10) After hearing that Tommy Thompson was the former Governor of Wisconsin, you might think that he’d be an interesting dark horse candidate for the presidency. After all, Wisconsin barely went blue in 2004 and if Thompson could turn it red, along with perhaps Minnesota, which is next door, that would be an additional 20 electoral votes that the GOP could rake in. However, as Bush’s Health and Human Services Secretary, Thompson shepherded through the biggest new government boondoggle since the Johnson Presidency, the Medicare prescription drug program. That’s just not the sort of thing you want to have on your resume when you’re running as a Republican nominee for the Presidency, especially when the base is particularly grouchy about issues related to fiscal conservatism.
11) Does a moderate, not particularly popular or well known, pro-abortion Governor of a liberal state like George Pataki really have a shot to become President? Honestly, probably not.
12) Chuck Hagel, the Senator from Nebraska, is best known for his anti-war stance, his criticism of other Republicans, and for being nearly as despised by conservative bloggers as John McCain. Hagel’s chances of being the nominee in 2008 are about the same as those of Richard Nixon — and Nixon’s dead.
The Has Beens And Just Might Be’s — If They Decide To Run
13) Condi Rice has a surprising amount of grassroots support for a candidate who has never run for office before and if she were to get into the race, she’d probably become a top tier contender. However, the fact that she’s a never married woman in her fifties would be a major hindrance (The Democrats would tag her as a lesbian or a weirdo) and as she actually revealed her domestic policies (of which, people know almost nothing at present), it’s likely her support would drop significantly.
14) George Bush’s replacement as Governor of Texas, Rick Perry, is a socially conservative, fiscally conservative candidate from one of the most important states for Republicans. There has been some talk that he wants to be considered as a VP in 2008, but if Perry were to get into the race, he’d have a good shot of moving right up into the top tier.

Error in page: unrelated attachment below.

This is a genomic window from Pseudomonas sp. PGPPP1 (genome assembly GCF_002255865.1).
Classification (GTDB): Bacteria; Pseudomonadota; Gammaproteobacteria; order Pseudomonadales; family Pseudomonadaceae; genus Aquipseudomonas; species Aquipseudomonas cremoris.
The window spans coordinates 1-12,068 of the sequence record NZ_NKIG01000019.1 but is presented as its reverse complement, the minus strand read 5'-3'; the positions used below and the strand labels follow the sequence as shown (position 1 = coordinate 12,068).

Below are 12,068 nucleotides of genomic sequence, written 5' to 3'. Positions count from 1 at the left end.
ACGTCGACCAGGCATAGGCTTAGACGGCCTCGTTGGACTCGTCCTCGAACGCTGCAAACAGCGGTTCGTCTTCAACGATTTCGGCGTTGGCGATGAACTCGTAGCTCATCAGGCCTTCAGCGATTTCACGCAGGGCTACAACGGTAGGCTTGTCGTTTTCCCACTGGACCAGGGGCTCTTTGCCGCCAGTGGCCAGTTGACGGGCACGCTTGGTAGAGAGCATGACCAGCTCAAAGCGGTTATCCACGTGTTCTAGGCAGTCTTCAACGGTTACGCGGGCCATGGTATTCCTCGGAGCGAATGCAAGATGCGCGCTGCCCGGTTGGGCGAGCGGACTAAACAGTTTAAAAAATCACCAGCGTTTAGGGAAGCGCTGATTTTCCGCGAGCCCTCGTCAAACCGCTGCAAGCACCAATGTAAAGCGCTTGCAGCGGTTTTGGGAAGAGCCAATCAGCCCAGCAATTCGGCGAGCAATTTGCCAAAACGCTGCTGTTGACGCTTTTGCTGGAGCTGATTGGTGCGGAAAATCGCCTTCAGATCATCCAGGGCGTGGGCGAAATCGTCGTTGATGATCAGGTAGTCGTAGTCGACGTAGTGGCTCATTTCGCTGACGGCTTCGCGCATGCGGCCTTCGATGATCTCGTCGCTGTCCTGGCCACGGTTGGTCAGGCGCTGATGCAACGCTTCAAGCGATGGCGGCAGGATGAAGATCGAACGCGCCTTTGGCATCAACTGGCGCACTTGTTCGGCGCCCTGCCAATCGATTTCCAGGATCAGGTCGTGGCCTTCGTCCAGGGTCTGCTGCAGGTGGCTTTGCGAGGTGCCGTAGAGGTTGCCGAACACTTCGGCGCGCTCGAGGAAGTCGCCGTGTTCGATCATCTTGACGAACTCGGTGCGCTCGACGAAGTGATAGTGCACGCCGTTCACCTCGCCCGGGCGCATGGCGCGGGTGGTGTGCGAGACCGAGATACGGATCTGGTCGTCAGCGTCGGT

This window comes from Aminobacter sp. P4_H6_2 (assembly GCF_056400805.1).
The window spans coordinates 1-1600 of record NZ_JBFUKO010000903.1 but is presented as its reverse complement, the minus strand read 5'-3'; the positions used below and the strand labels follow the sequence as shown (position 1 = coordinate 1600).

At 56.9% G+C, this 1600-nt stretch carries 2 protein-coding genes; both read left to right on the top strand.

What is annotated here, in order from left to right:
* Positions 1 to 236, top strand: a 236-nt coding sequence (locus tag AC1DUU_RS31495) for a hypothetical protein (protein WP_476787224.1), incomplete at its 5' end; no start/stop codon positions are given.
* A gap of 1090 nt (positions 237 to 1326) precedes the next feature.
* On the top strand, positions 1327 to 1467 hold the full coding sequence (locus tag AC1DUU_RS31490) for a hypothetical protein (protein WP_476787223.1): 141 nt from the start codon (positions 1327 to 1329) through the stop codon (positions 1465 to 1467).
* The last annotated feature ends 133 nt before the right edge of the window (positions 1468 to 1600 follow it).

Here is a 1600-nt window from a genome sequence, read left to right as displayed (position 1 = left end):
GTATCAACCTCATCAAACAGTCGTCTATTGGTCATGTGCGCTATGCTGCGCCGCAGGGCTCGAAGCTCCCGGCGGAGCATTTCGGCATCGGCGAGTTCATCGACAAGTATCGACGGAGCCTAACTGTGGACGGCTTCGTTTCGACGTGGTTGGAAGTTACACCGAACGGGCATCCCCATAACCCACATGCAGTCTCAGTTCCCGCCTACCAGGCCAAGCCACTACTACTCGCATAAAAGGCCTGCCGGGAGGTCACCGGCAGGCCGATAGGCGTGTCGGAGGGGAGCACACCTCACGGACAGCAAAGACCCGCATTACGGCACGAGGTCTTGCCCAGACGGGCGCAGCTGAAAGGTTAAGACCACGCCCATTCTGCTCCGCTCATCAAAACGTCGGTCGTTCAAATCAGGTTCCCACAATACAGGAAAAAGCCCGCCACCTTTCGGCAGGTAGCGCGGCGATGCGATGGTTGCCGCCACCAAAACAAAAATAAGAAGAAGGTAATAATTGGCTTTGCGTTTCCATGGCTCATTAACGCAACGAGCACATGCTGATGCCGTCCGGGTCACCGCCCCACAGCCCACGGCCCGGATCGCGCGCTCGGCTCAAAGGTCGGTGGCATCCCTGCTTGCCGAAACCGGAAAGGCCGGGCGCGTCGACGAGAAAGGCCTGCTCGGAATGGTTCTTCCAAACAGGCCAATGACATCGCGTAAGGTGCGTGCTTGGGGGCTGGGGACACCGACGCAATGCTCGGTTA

15) The current Governor of Minnesota, Tim Pawlenty, would be an intriguing candidate if he chose to run. Pawlenty is conservative and could likely bring Minnesota and Wisconsin (20 electoral votes) into the GOP column in 2008. Although he has minimal name recognition at present, he would get a long, hard look if he got into the race.
16) Is the time right for South Carolina Governor Mark Sanford to dip his toes into Presidential waters? This quote tells you just about everything you need to know:
“Governor Sanford’s reforms have saved South Carolina taxpayers tens of millions of dollars. … Mark Sanford has made a real difference. He is a true taxpayer hero.” – Citizens Against Government Waste Political Action Committee chairman Tom Schatz
Sanford would have a real uphill battle to get the nomination, but in a field this weak, he’d be guaranteed to at least get a long, hard look from the base.
17) When does it not make sense for a popular, fiscally conservative Governor of an important swing state who is popular with Hispanics not to run for President? The answer to that is when his last name happens to be Bush, as in Jeb Bush. At the moment, Republicans have had enough of the Bush family in the White House and if Jeb wants to have a chance to win, he’ll want to wait until at least 2012 at this point.
18) Normally, you’d think that the sitting Vice President would consider a run at the Presidency, but Dick Cheney isn’t particularly popular, has had heart problems, and has said definitively that he’s not going to run.
19) George Allen was slowly morphing into the “conservative candidate” in the race before he lost to Jim Webb in what was perhaps the nastiest political battle in the country. After losing, Allen is out.
20) After the GOP’s crushing loss in 2006, Bill Frist decided not to run for the Presidency which makes sense because, after all, if people think the Republican Senate performed miserably and you were the Senate Majority Leader, a promotion probably isn’t in the cards.